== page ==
Organisational Thermometer

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Jock Mcneish Elbow Room

Featured Image: Jock Macneish My Elbow Room

ORT_Logo   Breadtag Sagas ©: Author Tony,  28 March 2023

Designing an Organisational Thermometer in Practice

The chance of a lifetime to launch an international career! Designing a generic organisational thermometer; aligning it with participative organisational change at the workplace level, enthusiastically supported by management. This could become a competitive game changer.

1 Main Points

  • ACTEW (ACT Electricity & Water) and satisfaction indices.
  • The design criteria for the ACTEW surveys.
  • The attributes of an organisational thermometer and the issues involved.
  • ACT Public Works & Services
  • Conclusion

2 Background

2.1 ACTEW as a Case Study

The satisfaction indices arose accidentally in our Q Research work for ACTEW (ACT Electricity and Water). They wanted to look at satisfaction indices for their customers and I managed to tack on staff as well. The situation was tenuous and we certainly didn’t have any remit to pursue organisational change.

Nevertheless the marketing manager and the CEO were keen to look at satisfaction indices and we conducted them twice a year in April and October for domestic customers (what they really wanted) and once a year for large customers and staff from late 1992 to late 1994. (We also conducted a staff satisfaction index for an ACT Government Department in December 1994 with a report in January 1995.)

The work with ACTEW wasn’t sufficient to establish a baseline for staff satisfaction, but it helped ACTEW towards corporatisation. (I always thought that surveying the domestic customers twice a year was excessive but the money was good.)

I don’t think ACTEW was interested in the approach after corporatisation. I’d made my own sunset clause decision to cease involvement with Q Research and take a year overseas in February 1995 (see Karakorum Highway for the purpose of the trip).

Although customer satisfaction is unique to each organisation, staff satisfaction is generic and can be applied to any reasonably sized organisation and hence so can an organisational thermometer. ACTEW had 1370 employees when we began our satisfaction surveys.

Between late 1992 and the end of 1994 I treated the staff satisfaction indices developed at ACTEW very seriously. I was thinking of developing the tool of staff satisfaction into an organisational thermometer to take to the world.

2.2 My Choice

In every life one comes to forks in the road or choice points. For example, I married person A, but should I have married person B instead (hypothetical only). One occasionally wonders about this and what life might have been on path B, not seriously because that is dangerous. Similarly, I entertained the idea briefly, almost a daydream, of devoting a career to organisational thermometers and workplace change. Instead, Denise and I headed off to the Karakorum Highway and a year of adventure — a wonderful trip.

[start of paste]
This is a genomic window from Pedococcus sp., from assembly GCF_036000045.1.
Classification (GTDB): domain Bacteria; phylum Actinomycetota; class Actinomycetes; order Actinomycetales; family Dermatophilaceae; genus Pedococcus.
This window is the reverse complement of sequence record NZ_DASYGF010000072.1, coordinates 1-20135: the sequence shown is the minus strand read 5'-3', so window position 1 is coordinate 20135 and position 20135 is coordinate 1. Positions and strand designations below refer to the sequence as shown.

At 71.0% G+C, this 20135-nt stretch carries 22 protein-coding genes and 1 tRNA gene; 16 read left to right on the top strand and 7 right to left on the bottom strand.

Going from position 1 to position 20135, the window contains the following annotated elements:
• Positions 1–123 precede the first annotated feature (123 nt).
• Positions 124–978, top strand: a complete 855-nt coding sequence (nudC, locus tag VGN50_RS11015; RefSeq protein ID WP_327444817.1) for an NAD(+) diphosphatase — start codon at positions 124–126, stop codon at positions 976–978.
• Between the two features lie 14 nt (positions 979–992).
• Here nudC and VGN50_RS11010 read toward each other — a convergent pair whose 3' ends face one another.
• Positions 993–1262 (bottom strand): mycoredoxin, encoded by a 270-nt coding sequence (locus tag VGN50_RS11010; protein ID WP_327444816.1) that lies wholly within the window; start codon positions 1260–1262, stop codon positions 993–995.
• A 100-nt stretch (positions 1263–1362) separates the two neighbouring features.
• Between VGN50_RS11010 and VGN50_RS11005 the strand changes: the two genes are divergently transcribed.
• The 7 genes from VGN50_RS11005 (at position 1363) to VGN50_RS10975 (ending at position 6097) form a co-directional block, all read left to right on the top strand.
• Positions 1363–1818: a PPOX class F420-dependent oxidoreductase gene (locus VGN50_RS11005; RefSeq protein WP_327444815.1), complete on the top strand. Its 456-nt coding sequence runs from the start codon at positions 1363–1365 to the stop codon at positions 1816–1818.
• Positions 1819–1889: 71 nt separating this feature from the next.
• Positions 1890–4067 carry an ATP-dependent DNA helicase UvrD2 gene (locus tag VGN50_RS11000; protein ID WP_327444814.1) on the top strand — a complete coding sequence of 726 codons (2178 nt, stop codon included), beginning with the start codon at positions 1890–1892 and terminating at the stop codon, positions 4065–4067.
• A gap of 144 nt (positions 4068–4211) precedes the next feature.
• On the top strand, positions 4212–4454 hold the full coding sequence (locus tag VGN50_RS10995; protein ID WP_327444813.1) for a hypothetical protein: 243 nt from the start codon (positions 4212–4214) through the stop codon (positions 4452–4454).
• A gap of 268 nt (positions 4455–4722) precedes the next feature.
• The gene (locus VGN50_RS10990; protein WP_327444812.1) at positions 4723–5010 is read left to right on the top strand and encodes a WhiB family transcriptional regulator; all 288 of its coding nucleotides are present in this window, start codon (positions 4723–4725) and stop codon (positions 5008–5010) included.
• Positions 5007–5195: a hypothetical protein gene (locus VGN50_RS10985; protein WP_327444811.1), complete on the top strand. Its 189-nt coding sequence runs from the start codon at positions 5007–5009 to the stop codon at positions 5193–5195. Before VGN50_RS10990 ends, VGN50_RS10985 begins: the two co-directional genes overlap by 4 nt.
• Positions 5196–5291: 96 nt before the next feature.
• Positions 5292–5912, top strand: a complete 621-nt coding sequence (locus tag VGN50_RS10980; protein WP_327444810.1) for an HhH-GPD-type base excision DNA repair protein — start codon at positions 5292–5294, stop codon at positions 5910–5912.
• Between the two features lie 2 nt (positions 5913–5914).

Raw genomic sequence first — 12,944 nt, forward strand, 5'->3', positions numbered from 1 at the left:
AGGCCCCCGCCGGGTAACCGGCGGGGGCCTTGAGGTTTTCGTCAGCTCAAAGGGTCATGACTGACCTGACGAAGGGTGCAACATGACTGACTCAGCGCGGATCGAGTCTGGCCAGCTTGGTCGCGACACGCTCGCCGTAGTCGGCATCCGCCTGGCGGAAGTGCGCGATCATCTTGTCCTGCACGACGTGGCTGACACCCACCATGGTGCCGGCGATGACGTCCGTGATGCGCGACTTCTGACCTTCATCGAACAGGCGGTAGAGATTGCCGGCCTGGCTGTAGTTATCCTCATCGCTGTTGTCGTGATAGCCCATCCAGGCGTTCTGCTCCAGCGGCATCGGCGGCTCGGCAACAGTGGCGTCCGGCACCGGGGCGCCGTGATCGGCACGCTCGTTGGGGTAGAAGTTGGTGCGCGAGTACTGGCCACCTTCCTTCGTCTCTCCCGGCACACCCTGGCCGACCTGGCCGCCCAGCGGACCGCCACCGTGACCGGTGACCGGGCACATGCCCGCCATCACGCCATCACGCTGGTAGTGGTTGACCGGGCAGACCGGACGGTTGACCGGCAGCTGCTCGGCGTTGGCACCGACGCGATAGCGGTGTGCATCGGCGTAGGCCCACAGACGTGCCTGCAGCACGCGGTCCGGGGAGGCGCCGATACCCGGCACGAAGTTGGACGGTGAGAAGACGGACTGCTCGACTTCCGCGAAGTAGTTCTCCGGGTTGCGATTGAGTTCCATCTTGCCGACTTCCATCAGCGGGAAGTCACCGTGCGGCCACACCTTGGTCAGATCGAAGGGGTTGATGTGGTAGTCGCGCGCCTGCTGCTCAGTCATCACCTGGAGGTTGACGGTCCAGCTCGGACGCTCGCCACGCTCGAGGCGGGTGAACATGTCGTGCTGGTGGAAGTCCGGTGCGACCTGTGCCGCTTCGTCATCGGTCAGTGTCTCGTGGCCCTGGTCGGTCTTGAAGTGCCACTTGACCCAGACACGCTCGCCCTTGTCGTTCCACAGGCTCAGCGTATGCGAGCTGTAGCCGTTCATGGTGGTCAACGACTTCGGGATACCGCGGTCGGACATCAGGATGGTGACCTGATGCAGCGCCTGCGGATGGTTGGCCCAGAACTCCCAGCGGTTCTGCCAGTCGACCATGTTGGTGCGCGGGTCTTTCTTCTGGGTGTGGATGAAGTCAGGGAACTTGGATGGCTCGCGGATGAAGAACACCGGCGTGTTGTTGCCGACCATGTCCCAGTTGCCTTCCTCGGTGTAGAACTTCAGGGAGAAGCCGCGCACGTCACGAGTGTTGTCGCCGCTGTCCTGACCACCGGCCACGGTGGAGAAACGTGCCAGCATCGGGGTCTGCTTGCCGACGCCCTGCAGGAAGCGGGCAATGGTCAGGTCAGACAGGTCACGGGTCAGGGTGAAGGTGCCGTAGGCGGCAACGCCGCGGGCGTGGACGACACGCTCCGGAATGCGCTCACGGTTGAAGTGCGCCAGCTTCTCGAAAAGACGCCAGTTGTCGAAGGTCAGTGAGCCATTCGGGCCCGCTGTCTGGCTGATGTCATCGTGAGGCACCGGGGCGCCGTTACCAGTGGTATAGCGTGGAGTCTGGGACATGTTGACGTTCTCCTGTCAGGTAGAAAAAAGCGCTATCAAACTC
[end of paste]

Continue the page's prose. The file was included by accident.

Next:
The organisational thermometer approach was also a unique and a wonderful opportunity. I even had a potential collaborative pathway forward. I don’t regret not doing so. Nevertheless, the opportunity still exists. Maybe someone will take it up. Continue reading “Organisational Thermometer”


Food in Chiang Mai 7: 2023 Update

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Feature Flower Festival Parade Float

Featured Image: The 46th Chiang Mai Flower Festival 2023, Parade Float

ORT_Logo   Breadtag Sagas ©: Author Tony,  8 March 2023

2023 Food in Chiang Mai Update

1 Introduction

Tourism, Marijuana and Food

Certainly, it is time for an update on Chiang Mai. I was last there in 2018 — other travel then Covid-19 got in the way. In 2023 we spent two weeks in Chiang Mai in January/February. Three highlights of this visit were:

  1. Birding. In many previous trips to Thailand we’d never involved ourselves in discovering Thailand’s amazing bird species;
  2. We’d met Ron Simpson and Panya (Toy) Suwan previously through our Akha friends Phennapha and Phing Phing but we’d never been in Chiang Mai for their annual antique textiles (mainly Chinese and tribal) exhibition. In 2023 we were actually present for their Dragon and Phoenix Exhibition near Wat Ket and bought some Hmong (Miao) cloth and two bracelets.
  3. We also attended the 46th annual Chiang Mai Flower Festival 2023 and parade from 3-5 February for the first time, which was fascinating. The parade begins at 8 am Saturday from the railway station, crosses Narawat bridge and proceeds up to and circuits the old city to the park. The floats, flower displays and stalls then remain at Nong Buak Haad Park until the festival ends on Sunday.

Times were tough for Chiang Mai and all Thailand because of Covid and because of the reliance of the Thai economy on tourism. Many shops, tourist venues and restaurants closed temporarily or permanently. Australian visas on arrival in Thailand are normally 30 days. From October 2022 to March 2023 a token by the government has extended them to 45 days. It gave us a few extra days on a month.

The Thais say that things began to improve from July 2022 and were good now. I doubt that as on the beaches of the west coast, Krabi and Ko Lanta, numbers were well down on normal. Similarly, in Chiang Mai. And, although parts of Bangkok appeared crowded — Chinatown after 6pm, Soi 4 Nana and a few other places at specific times, elsewhere wasn’t. The malls seemed relatively devoid of foreigners. Continue reading “Food in Chiang Mai 7: 2023 Update”